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Seniors' mental health after Hurricane Ian

David Lawrence Center
Posted at 5:11 PM, Oct 21, 2022
and last updated 2022-10-21 18:33:21-04

NAPLES, Fla. — A little more than three weeks after Hurricane Ian hit Southwest Florida, Lee Pence of Fort Myers decided to volunteer in her senior citizen community by checking identification as people entered her neighborhood.

“Everybody is contributing the best way they can,” Pence said. “It feels good to help. That’s the thing you have to do, keep helping.”

Pence said volunteering is therapeutic in some ways, as her neighborhood is still in the thick of cleanup after the storm. It keeps her heart and mind feeling healthy.

Others, sadly, are struggling.

“We are starting to see an uptick for sure,” Angela Lopez, a licensed clinical social worker at David Lawrence Centers in Naples, said about the increase of people reaching out for help since the storm.

Lopez said seniors are often hesitant to reach out for such help.

“They tend to keep those sufferings within themselves. They don’t want to be a burden to others,” she said.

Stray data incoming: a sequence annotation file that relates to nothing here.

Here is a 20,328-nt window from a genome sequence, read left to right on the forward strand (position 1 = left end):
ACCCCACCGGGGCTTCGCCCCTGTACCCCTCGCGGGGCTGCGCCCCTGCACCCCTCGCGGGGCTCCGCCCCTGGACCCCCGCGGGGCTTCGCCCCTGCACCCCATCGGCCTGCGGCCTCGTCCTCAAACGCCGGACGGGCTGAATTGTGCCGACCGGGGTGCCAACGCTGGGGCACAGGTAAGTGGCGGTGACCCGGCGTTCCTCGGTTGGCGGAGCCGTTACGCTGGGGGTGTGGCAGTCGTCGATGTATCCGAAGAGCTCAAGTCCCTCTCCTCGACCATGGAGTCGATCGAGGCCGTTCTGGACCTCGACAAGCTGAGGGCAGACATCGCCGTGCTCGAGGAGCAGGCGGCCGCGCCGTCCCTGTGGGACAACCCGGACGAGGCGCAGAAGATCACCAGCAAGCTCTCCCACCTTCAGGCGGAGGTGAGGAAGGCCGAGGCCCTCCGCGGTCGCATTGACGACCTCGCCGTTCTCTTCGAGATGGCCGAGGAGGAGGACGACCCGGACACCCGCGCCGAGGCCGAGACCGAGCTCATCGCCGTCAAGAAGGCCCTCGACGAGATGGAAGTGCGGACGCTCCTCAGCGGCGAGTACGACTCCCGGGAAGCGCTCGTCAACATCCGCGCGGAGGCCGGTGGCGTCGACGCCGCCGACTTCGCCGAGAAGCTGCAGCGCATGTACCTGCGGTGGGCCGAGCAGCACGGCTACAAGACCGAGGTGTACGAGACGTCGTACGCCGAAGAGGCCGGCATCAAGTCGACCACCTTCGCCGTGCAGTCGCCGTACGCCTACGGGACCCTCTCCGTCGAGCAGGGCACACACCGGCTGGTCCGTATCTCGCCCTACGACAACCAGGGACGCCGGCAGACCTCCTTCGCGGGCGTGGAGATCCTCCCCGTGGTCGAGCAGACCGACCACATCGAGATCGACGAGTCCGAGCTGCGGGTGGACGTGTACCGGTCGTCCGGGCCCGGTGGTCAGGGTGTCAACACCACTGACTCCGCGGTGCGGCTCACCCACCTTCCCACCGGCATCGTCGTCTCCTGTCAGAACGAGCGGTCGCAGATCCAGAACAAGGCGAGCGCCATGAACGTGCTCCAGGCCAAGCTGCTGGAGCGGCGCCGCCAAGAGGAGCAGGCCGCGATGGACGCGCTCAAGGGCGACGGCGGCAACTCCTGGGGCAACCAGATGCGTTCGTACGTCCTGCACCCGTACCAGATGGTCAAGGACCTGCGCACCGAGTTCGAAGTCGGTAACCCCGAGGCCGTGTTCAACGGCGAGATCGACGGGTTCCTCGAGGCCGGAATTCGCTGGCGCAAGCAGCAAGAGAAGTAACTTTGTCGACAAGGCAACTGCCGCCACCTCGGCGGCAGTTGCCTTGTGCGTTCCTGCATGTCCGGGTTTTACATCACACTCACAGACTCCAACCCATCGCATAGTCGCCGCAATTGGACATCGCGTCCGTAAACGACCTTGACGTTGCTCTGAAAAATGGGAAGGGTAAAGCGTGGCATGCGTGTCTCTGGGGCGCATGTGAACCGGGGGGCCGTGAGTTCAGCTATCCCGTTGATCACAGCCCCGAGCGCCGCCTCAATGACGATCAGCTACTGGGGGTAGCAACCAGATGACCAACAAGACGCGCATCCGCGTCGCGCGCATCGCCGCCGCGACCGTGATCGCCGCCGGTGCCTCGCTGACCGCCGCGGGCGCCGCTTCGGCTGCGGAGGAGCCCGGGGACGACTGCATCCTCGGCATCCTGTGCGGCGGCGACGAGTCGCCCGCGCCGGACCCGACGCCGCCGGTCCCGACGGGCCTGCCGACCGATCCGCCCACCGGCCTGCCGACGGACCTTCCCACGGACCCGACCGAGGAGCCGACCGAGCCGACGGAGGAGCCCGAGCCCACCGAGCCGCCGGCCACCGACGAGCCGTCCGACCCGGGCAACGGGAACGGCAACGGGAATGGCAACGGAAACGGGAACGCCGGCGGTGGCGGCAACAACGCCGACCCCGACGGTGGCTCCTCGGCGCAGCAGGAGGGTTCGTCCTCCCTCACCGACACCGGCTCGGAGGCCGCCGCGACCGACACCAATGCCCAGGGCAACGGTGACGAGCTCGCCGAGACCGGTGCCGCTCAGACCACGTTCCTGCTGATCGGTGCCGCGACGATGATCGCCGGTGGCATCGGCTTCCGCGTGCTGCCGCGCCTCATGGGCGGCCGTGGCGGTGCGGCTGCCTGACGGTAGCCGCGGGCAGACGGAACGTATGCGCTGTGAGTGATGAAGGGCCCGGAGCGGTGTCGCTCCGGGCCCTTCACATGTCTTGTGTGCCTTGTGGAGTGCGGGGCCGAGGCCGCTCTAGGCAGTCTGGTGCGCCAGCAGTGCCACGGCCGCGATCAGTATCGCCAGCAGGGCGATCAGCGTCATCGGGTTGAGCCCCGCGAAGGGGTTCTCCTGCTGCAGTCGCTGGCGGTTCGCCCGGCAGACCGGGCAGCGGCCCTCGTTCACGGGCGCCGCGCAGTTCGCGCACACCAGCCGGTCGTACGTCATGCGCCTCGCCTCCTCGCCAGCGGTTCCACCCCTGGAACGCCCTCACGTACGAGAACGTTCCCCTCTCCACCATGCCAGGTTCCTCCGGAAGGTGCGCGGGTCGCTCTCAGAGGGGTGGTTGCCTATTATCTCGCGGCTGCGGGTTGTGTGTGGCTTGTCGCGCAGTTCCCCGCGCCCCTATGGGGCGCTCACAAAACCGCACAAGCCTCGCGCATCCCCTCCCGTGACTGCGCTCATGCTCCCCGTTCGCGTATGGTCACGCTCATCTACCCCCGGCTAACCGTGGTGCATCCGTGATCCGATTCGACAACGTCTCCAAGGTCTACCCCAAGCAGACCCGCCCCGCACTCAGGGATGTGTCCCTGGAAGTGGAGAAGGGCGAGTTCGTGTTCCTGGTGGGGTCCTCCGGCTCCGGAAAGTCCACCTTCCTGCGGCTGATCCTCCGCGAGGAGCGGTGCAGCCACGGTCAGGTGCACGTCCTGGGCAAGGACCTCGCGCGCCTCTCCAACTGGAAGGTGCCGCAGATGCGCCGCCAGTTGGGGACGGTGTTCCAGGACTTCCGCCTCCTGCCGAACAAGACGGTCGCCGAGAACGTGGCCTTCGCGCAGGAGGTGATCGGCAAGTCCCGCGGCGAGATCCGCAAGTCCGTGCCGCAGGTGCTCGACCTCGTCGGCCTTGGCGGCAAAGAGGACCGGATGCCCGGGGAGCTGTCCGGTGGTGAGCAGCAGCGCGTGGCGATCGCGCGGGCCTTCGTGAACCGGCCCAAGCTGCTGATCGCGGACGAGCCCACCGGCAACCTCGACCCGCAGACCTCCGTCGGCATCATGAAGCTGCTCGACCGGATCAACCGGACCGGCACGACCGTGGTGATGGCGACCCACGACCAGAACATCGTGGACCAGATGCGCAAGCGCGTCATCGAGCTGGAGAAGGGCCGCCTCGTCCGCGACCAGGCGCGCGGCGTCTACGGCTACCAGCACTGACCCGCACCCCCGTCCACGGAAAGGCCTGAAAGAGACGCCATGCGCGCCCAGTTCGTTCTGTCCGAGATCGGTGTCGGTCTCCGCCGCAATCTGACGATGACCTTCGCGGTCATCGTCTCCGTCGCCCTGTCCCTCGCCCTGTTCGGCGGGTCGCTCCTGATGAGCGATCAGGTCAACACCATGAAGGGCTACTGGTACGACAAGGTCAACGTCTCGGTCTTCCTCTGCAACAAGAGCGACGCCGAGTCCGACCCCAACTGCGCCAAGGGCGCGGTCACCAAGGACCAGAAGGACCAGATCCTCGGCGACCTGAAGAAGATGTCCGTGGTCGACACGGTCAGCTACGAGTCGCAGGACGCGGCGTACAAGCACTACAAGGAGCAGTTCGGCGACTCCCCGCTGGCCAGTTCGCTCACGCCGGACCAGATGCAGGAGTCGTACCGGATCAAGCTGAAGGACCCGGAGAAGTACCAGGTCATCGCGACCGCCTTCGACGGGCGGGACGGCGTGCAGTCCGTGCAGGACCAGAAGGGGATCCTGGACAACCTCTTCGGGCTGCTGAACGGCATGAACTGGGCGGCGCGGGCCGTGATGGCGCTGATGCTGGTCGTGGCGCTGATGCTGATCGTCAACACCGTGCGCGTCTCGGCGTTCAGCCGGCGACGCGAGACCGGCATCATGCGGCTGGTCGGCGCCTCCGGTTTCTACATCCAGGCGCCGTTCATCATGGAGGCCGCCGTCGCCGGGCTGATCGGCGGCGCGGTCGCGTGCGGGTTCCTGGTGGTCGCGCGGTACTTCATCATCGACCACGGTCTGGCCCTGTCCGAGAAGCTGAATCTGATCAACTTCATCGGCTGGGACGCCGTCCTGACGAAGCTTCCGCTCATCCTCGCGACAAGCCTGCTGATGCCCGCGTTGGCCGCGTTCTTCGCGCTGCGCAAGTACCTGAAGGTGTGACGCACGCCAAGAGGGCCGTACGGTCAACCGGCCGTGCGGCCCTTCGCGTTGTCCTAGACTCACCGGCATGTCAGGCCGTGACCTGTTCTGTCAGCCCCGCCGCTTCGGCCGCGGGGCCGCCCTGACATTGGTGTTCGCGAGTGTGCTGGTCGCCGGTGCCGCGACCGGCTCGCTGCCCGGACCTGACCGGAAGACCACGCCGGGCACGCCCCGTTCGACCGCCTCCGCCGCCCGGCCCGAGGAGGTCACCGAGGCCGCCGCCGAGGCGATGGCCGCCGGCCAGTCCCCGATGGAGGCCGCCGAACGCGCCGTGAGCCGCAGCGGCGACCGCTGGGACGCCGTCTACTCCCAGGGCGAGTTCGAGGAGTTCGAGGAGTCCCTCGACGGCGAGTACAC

There are signs to watch for. According to Lopez, loss of appetite, low energy and loss of interest in things they previously loved are all signs that a senior citizen could be struggling with depression or anxiety.

“Reach out to them. Check on them. Ask them how they’re doing. Give them some time to talk about their day,” Lopez said.

“I think it is very important, just to know that somebody cares, that somebody wants to help if they can,” Pence said.

Lopez said most counties have a community mental health resource that will work with people with or without insurance.

“It’s hard for older people to ask for help," Pence said. "But when it’s offered, it’s okay to take it."